The original award-winning NEFSC FishFAQ, created in 1993, has been archived.
For current information, please see our new FAQ.

Blue eyed scallop
Blue eyed Scallop

How are scallops caught?

A large dredge scrapes scallops off the bottom and carries them aboard fishing vessels.

clam dredge Scallop Dredge scallop interior Scallop

What is the biggest clam caught and eaten in the United States?

The geoduck (pronounced gooey-duck) clam caught in Northwest Pacific waters, weighs an average three pounds and yields over a pound of flavorful meat.
Photo courtesy of Washington's Outer Limits

What are oyster borers?

An oyster borer, or drill, is an aquatic snail that preys on oysters, especially thin-shelled young oysters. Using a band of scraping teeth (a radula) and a shell-dissolving secretion, the gastropod drills a hole in the oyster shell and eats the creature within.

How do oysters produce pearls?

Pearls begin with the presence of a foreign substance, such as a grain of sand, that lodges in the shell. The oyster's body reacts by depositing layers of nacreous (pearl-like) material around the foreign body to wall it off and reduce irritation. Many oysters--as well as some clams and mussels--manufacture material like the pearl- producing substance. True pearl-producing oysters, however, inhabit waters of the Indo Pacific.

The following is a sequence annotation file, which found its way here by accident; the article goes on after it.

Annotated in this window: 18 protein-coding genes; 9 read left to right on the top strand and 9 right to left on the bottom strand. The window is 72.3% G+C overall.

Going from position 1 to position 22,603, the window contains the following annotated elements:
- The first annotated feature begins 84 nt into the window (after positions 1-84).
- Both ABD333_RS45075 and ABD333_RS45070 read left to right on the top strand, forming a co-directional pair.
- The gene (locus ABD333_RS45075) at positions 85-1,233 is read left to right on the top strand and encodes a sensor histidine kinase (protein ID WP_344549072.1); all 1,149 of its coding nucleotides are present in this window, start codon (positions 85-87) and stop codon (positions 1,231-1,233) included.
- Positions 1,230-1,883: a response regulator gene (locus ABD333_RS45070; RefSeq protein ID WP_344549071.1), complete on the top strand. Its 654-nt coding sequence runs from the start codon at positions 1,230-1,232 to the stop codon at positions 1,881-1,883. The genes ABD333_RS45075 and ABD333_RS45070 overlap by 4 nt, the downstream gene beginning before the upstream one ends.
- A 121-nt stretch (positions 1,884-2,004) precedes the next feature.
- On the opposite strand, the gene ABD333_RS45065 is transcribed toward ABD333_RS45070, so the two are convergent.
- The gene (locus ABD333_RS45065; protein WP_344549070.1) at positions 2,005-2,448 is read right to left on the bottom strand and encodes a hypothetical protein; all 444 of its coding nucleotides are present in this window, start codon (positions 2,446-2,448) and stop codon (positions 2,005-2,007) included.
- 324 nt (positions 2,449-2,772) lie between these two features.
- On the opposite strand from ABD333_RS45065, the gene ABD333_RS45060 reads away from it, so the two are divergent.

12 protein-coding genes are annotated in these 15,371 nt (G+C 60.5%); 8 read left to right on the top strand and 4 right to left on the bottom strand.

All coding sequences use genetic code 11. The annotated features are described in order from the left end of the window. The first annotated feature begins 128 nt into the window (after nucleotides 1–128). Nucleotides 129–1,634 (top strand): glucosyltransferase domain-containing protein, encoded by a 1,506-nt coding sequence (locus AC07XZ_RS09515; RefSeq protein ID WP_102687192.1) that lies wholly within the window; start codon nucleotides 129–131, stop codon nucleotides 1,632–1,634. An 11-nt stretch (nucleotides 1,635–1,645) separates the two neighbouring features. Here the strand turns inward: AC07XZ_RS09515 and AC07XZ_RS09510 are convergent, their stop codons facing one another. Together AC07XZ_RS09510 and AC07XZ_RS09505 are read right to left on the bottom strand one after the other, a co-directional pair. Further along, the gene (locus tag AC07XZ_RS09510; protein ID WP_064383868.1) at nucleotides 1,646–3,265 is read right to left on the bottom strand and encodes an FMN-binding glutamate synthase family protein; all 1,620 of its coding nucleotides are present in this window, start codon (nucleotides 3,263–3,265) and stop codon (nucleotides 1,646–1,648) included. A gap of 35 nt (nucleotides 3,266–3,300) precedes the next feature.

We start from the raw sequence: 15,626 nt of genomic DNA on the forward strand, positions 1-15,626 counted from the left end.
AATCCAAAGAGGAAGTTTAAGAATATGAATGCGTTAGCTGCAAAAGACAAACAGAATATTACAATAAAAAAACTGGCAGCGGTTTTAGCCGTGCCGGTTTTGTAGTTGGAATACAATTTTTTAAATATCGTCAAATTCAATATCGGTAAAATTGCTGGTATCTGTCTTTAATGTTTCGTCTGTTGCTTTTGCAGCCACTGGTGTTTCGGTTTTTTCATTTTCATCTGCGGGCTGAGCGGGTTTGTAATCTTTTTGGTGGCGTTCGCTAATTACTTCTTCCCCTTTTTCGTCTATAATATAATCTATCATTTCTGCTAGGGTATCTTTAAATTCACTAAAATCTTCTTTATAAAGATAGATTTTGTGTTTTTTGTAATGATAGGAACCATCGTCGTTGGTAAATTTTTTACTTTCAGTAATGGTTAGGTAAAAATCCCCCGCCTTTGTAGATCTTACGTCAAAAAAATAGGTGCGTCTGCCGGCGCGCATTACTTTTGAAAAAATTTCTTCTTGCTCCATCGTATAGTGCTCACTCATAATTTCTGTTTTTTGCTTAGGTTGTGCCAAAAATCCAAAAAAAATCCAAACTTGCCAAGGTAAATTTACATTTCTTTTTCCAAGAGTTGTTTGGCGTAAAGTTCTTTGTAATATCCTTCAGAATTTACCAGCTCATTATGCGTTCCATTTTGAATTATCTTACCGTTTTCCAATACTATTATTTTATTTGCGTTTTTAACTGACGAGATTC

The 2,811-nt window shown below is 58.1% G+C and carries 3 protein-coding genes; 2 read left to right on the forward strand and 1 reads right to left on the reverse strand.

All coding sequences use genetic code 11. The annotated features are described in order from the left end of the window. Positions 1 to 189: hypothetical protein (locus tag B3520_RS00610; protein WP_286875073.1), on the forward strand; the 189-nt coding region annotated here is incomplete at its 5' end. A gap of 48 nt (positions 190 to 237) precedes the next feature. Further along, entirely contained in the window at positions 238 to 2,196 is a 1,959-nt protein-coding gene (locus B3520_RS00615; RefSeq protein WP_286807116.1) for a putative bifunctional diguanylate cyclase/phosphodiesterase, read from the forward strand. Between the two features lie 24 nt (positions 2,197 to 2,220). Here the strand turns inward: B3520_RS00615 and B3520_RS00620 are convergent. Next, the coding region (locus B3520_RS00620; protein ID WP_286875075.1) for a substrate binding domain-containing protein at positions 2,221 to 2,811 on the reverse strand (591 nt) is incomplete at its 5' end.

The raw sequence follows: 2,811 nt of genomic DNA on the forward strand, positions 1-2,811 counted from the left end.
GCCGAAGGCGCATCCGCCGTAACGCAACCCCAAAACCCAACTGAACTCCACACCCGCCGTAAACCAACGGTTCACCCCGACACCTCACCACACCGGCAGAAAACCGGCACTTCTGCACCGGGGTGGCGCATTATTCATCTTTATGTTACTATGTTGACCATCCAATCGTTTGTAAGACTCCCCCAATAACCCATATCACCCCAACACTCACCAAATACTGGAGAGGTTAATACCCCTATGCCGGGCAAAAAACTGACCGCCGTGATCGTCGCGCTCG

joke photo of NEFSC scientists feeding giant oyster
Feeding the Woods Hole Oyster

What is Oyster Spat?

The life cycle of the oyster begins with a free-swimming larval stage that eventually attaches to a hard substrate forming an oyster spat. The spat commences a growth period that is classified into sub-adult and adult phases.
oyster spat
Creating substrate for oyster spat, Milford CT 1930's

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OK, there really isn't a Woods Hole oyster - at least not that big!
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